Over the fiveish years Ive worked in digital media, Ive written probablyoh, 20 (or more) articles about gallery walls. Layout ideas, art ideas, color palette ideas, lather, rinse, repeat. Readers love gallery walls, Google loves gallery walls, WE ALL LOVE GALLERY WALLS. But, being someone whose fingers could churn out a post on the subject probably on muscle memory alone, my brain kicked in and thought wait, but whats NEXT. Not next in terms of other ideas for filling a wall, but whats next for the gallery wall itself. What is gallery wall 2.0?In its first internet-wide iteration, it felt like most art walls I was seeing felt like they came together in a weekend (start to finish, purchase to hang). I myself hung a gallery wall over my sofa in my first apartment after one trip to Home Goods and Michaels to DIY some canvas pieces with my initials on them. But the most striking gallery walls, Im finding, are more than just art. I hesitate to say meaningless, but heres the thing: the best gallery walls might have all been hung at once, but took a while to come together behind the scenes. Mementos, random collections, meaningful photography, curated art prints, that stuff takes time to trickle into your life, which to me, makes it worth displaying, right?
And Im not just saying this because my own gallery wall (keep reading for that) has more than just art prints. I took stock of what some of the EHD team has done themselves over the last year and I realized, waittheres a lot of heart behind most of these walls. So, heres my cry for you: if you have small little Polaroids, photo strips, kids drawings, movie tickets, postcards and the like sitting around in a drawer and youre staring at a big blank wall you dont know what to do with, read on because youre about to get inspired.
For a wall in the family room of the mountain house, Emily really leaned into her familys personal mementos to fill the space above that credenza. She used a piece of real art (ha, anything is art if you want it to be!) to anchor the wall, and then wrapped other sentimental items around it. From Emily: All the pieces in this room are personal to our family. Im obsessed with this wall and its a total conversation piece. Everyone stops and stares and comments. Its just so special to our family. I included our wedding vow cards, the kids ultrasounds, artwork by them, a special piece from Danielle Krysa with a collage of Brian and I incorporated into it, photo strips, Polaroids and the kids self-portraits from pre-school. Its full of life and color and makes me SO HAPPY. Its my favorite gallery wall Ive ever installed and I dont plan on changing it for the rest of our life here.
For the Atlanta showhouse, the team (Emily, Emily Bowser and Julie Rose) had to materialize a story to create the gallery wall in the living room because this wasnt a room for a real family. So while this installation doesnt have any real history to it for the non-existent resident, they pretended like it didand there are some takeaways.
Bowser scoured Etsy for pieces like postcards, records, matchbooks and more that were specific to Atlanta and told a sort of history of the city, but for real, dont we all have a lot of this kind of stuff ourselves, stashed away in some book, drawer, cabinet? Note how they displayed the postcards all together in one frame but the matchbooks in small individual frames. Play around with scale, too, as in, just because something is small doesnt mean it has to go in a small frame. Those four ticket stubs from the first concerts you went to with your husband can be centered in a grid formation in a VERY large frame with tons of white space.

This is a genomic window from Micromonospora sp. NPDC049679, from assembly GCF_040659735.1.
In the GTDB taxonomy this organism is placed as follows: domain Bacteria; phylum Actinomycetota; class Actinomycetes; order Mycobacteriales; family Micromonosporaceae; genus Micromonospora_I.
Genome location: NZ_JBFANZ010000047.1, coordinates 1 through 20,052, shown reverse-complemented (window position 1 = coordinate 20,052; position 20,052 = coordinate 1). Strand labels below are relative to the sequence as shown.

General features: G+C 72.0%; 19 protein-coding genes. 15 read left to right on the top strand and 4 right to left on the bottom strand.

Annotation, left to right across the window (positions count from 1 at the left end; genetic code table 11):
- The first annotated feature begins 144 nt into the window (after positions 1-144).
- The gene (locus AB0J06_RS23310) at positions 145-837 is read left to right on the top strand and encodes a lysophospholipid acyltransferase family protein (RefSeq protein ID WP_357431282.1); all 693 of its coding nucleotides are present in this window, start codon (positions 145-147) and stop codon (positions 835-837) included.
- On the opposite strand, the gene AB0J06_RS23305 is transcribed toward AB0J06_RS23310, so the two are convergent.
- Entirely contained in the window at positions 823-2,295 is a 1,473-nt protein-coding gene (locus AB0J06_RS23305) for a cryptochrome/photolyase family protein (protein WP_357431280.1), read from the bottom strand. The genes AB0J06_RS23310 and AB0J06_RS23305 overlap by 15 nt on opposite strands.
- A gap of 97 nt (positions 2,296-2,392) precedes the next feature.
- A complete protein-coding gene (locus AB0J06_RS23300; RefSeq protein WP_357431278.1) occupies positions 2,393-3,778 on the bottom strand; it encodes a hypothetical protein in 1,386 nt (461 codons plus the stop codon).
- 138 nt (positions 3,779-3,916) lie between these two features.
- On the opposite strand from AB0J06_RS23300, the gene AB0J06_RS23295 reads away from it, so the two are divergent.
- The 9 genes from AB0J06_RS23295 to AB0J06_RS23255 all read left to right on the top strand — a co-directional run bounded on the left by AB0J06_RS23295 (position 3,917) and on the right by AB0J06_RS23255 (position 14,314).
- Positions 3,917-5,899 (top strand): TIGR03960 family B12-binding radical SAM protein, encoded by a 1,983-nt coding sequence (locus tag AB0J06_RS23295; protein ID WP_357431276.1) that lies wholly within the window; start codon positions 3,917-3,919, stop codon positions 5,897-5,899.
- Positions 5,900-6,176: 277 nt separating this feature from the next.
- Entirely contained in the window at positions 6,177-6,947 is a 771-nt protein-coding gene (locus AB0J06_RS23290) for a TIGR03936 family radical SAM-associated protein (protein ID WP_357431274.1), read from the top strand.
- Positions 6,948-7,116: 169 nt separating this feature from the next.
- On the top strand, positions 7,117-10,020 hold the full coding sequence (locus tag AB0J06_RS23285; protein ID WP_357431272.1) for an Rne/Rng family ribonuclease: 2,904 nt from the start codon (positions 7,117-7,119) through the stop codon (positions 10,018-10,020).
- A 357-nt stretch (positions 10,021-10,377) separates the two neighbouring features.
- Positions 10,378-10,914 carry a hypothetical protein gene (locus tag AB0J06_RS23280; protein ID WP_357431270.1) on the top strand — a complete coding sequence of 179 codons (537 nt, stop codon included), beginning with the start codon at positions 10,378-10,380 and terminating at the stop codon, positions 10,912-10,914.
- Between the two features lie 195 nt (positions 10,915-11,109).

Oh, and dont be afraid to mix-and-match art prints/paintings/fine art photography with your mementos either. The framed painting here really anchors this wall so its not just a bunch of small little frames scattered throughout.
For the feature wall in my dining room, I knew I needed to do something with all the random art I had stacked on the floor of the guest bedroom but I didnt want it to just feel likewell, I went to town with a hammer and nail with all the random art I had stacked on the floor of my guest bedroom, ya know? So I printed out some photos that my husband and I had taken of each other at various points of our relationship, used some binder clips to hang word art I bought many moons ago that inspired me, and displayed all the compliments (those little papers in that white frame at the bottom) my lovely, thoughtful coworkers had given to me on my last birthday. With all that, I was able to build out a wall that was filled both with just pretty things I enjoyed to look at, but also things that sparked memories and feelings when my eye landed on them (I walk by this wall dozens of times a day as to the left is the doorway to the hall that leads to my bedrooms and bathroom).
Okay, so neither Saras old living room or mine technically has a gallery wall, but what they do have IS another fun way to think about displaying those small (flat) life souvenirs: get yourself a LARGE frame and put them all together. I think a clean grid is a way to elevate the look so it doesnt end up looking like a scrapbook page you just tacked up on the wall but also, you do you.
So what do you think? Does the more personal angel have you convinced? Or are you already on the bandwagon and have some ideas of your own to share of mementos youve successfully used as art? Ill be in the comments waiting to chat with you all about this!
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